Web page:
Thursday, August 14, 2008

Google Documents - A review
As most of you probably know, one needs a universal Google account that can be used across all Google services. This means that in case you use Gmail then you already possess the requirements. To start off with the Google Documents, start of by visiting the URL, and enter your user ID and password. A new rival to the Microsoft Office.

Just below the logo on the top left of the screen that says Google Docs Beta, you can see a drop down menu which says New. Once you click on New, you are given either of four options; namely, a new Document (Word), Spreadsheet (Excel), Presentation (PowerPoint) or Folder. Here we will know about the Document Function— go to New > Document.

If you have ever used Microsoft Word, you would be able to navigate through easily. As you would have figured out by now, the blank page with the cursor is the beginning of your document. You could continue typing in your leisure as much as you require. Similar to Gmail, Google Docs periodically saves the changes made, which comes in quite handy. In fact, keyboard shortcuts are similar to Microsoft Word, thereby giving you a feel of working on Word itself. You can adjust font sizes with the button marked “T”. Most of the functionalities here are similar to MS Word. Once your document is complete, the next step is saving.

Now consider this— you get a word processor, with password protection, data storage, and to top it all, an option to save it either in .rtf, open office, .zip, Word, and even .pdf formats. Another important function here is that these documents can be shared online. Data could be added by your chosen users— all you need to do is invite them to use this document. You can set their privileges similar to the way you do for a shared folder in Windows— for example, deciding on who gets permission to read and who gets permission to write. This speeds up the process of data compilation from multiple sources, yet maintaining security. The Insert tab lets you insert objects to make your document more lively.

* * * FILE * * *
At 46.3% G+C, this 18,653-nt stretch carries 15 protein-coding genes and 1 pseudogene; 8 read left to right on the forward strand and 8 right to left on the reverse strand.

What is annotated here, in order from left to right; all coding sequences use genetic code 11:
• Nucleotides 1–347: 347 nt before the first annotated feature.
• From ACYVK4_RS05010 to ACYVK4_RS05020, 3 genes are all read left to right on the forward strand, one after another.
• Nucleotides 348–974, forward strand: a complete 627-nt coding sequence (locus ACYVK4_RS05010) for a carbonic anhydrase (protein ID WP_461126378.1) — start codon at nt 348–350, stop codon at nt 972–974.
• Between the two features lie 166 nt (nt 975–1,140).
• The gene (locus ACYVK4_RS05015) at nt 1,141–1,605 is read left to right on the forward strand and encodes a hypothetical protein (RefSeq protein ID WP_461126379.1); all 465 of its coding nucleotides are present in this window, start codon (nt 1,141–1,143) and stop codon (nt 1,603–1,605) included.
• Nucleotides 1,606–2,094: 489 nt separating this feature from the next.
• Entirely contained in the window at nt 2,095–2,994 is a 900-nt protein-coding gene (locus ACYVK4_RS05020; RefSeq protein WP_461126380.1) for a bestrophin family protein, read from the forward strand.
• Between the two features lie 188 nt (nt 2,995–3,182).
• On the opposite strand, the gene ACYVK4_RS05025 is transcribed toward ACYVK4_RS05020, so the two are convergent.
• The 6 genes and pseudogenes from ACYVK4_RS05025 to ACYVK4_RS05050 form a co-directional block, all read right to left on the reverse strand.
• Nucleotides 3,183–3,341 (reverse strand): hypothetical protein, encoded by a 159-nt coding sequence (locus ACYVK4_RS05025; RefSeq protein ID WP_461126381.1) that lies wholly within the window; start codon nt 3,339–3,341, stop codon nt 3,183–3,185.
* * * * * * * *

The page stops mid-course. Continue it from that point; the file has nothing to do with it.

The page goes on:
The Revisions tab keeps a track of every change made to your  document— both by you and those who you have shared your document with. That’s the best part, because as the owner of this document, you can then track any error that may have crept in and isolateit, without having to correct other areas of the document.For example, if you first typed a word, a friend deleted it andthen a second friend added it again. You may have been (verbally) informed of the deletion,but not of the re-addition. You would get all the relevant information from the revisions tab along with a time stamp. To the right hand side of the page, are two vital tabs, namely, Share and Publish. Click on the Share tab to share our document.

As you would see, from the window, there are two options: “as collaborators” and “as viewers”. Collaborators are those with special privileges to change the data just like you, while viewers are those who have no permission to write, but rather just read. Let us consider an example: the principal of an institute wants to release the results of a recently conducted test, and fast— everything’s already overdue. There is a tremendous amount of data to be compiled. Conventional office suites would require one person like a data entry operator to key in the marks of each student for each subject— this can be time consuming. It is in situations such as these that online office suites come in handy. They can be time-saving in data segregation from multiple sources. The easiest way would be to start a Google Document session. She could then invite the teachers as collaborators, who would enter the marks in the respective fields. At the end she could invite all the students as viewers.

The next important function on Google Docs is Publish. Clicking on this gives the document a unique URL, whereby anyone can view it. Google Docs also empowers you with the option of publishing your document right away as a blog! This gives a reasonably brief idea of using Google documents, the first alternative to the typical MS Word processor. One must note that this is in fact just the tip of the iceberg.

Overall, Google Documents may not give you everthing MS Word gives, but it is one of the best you can get free.

No comments:

Post a Comment